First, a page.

Let’s Start At The Very Beginning….
…A very good place to start. So many of you have asked how we got into this, and I think you all deserve an answer!
Last spring (March or April, 2006), we stumbled across a brief column in the local newspaper about a “culture camp” for orphans from Ukraine that would be coming to Fort Wayne in the summer. It explained a program that enabled children ages 6-12 to visit the United States for about three weeks, learn more about the US, and get the experience of living with a family. While the hope is to find “forever families” for the children in the program, families could “host” a child without any plans to adopt.
When we first read the article, we thought of some friends who had been considering adopting from Ukraine. We set the article aside. As the days turned into weeks, it remained on the top of the pile of coffee table books. One day, Mark turned to me (or I turned to him…who knows?) and said, “Gee, maybe we should host one of these kids.” I (or he, who knows?) answered “Sure, might be fun.”
Mark promptly contacted the program coordinator to get details and see what was involved. We learned that while host families pay for travel costs and program fees for most hosting or exchange programs, this program was “risk-free” — if you were not adopting the child, there were no hosting fees. We would need to complete an application, submit to a police check, and take an online course designed for families hosting or adopting an international child from an institutional setting such as an orphanage. The costs for the police check and the online course were minimal, so we thought, “still sounds fun!”
We sat down one evening to complete the application; that’s when the life changes began. One of the first questions was “Are you open to adoption?” Adhering to the “never say never” policy, we answered “yes.” Then came “why are you interested in adoption?” and so on. Each question innocently led to the next, making us think a little more with each one.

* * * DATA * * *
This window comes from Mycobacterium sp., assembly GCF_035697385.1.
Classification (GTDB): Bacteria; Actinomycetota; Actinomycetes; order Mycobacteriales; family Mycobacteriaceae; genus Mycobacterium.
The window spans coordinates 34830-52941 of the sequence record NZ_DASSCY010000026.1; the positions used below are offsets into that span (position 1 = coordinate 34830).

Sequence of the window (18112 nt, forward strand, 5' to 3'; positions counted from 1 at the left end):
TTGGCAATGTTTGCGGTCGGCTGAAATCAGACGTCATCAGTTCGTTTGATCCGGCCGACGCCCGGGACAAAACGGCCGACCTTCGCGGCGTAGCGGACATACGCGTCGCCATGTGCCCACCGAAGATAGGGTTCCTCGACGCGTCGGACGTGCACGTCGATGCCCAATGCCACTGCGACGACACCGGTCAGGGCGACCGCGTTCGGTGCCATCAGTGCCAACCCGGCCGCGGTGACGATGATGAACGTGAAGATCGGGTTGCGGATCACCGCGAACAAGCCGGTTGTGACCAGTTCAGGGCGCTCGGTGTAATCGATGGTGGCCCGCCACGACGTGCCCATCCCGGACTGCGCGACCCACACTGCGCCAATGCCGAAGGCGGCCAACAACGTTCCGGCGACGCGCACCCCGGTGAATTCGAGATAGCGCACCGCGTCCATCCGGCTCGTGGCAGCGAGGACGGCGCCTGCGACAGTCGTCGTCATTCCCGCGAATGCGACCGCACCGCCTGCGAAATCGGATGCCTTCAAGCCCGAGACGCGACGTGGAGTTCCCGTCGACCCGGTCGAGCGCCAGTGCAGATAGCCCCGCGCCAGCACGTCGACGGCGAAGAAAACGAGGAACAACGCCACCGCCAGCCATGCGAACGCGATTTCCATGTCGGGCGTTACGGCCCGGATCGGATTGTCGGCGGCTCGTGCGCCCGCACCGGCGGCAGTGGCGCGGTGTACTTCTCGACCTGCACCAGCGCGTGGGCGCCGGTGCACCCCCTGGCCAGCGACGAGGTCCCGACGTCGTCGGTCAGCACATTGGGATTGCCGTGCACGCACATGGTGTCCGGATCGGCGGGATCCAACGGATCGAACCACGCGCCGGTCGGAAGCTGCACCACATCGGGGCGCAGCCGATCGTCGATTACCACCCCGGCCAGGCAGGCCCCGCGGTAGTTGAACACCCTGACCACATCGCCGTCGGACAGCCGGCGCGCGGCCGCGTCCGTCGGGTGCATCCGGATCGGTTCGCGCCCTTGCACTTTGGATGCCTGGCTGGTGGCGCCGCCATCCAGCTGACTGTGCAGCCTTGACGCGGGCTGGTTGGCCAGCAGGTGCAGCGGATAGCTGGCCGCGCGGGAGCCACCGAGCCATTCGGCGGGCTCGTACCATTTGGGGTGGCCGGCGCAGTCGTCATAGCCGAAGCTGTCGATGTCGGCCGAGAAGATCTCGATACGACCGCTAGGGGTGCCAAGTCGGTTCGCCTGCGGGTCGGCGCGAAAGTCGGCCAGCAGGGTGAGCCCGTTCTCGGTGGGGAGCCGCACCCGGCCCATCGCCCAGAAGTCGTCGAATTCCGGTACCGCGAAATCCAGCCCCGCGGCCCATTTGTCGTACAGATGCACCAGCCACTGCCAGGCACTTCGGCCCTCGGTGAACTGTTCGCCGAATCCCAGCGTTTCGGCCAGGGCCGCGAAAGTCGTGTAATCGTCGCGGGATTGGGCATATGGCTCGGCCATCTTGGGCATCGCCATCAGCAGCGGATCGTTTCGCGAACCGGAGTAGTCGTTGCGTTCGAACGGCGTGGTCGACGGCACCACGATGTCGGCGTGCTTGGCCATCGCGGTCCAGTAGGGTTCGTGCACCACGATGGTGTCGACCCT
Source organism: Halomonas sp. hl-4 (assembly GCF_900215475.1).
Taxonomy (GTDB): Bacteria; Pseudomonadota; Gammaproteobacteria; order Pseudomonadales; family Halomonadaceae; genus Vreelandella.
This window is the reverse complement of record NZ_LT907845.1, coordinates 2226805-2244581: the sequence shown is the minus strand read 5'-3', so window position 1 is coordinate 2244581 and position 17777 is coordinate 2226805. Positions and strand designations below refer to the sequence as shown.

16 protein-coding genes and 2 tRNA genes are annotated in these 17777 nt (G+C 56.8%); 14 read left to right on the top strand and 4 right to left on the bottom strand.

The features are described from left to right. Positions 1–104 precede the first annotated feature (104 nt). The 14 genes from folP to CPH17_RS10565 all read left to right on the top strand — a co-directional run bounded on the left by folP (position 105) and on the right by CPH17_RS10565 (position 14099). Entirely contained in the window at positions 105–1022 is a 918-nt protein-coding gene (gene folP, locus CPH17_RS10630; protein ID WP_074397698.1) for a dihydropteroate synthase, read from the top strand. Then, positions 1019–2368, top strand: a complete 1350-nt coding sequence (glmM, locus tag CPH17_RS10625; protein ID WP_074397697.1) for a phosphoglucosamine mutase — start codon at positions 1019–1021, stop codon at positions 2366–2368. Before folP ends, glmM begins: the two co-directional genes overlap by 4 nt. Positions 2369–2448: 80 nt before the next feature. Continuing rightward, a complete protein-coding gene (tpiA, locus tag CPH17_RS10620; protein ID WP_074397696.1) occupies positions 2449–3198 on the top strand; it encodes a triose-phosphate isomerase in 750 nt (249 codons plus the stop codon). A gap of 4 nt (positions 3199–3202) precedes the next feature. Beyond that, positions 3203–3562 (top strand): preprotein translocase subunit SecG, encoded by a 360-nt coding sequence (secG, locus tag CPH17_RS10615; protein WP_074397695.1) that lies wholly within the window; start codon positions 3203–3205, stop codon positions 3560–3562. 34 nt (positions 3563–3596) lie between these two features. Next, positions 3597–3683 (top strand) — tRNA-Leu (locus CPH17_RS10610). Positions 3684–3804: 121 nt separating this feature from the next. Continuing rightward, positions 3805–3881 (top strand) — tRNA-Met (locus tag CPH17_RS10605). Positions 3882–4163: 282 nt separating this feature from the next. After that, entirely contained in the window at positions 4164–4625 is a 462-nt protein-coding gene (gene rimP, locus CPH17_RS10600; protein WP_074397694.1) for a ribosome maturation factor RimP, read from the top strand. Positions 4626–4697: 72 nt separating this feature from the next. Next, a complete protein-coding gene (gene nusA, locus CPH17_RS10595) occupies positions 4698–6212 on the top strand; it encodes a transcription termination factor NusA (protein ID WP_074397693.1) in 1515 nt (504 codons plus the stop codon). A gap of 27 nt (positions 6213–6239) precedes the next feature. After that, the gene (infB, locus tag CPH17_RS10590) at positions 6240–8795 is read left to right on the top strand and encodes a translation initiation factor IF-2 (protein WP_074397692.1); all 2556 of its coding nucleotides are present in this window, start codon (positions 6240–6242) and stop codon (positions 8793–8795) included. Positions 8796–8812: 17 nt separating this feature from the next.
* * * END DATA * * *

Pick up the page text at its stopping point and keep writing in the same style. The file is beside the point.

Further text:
When we finished the application, we were still planning to simply host, but our hearts had been opened to the option of adoption…..
Choosing a Child
Once we were approved as host families, the fun began. The application required us to prioritize the age range and gender preferences, as well as to indicate how many siblings we would be willing to host. We had indicated that we’d prefer a single, older girl, but that we would be open to just about any child in need (that pesky “never say never” thing again).
Within a few days, we received an email with photos of two brothers, 8 and 9. They were incredibly cute; the both sort of looked like they had popped right out of a 1950s TV show. But the more I started thinking of the impact of TWO boys on this household, the more I started freaking out.
I called the program coordinator, Lydia, and asked if perhaps they might have any girls in the program…she immediately started sending photos with names and birthdays. We narrowed it down to three girls of various ages, and Lydia shared with me that she had met the oldest girl, Mariya, when she visited this orphanage last spring. When Mark got home that evening, we looked at the photos, debated a lot, and finally concluded that Mariya was the right choice.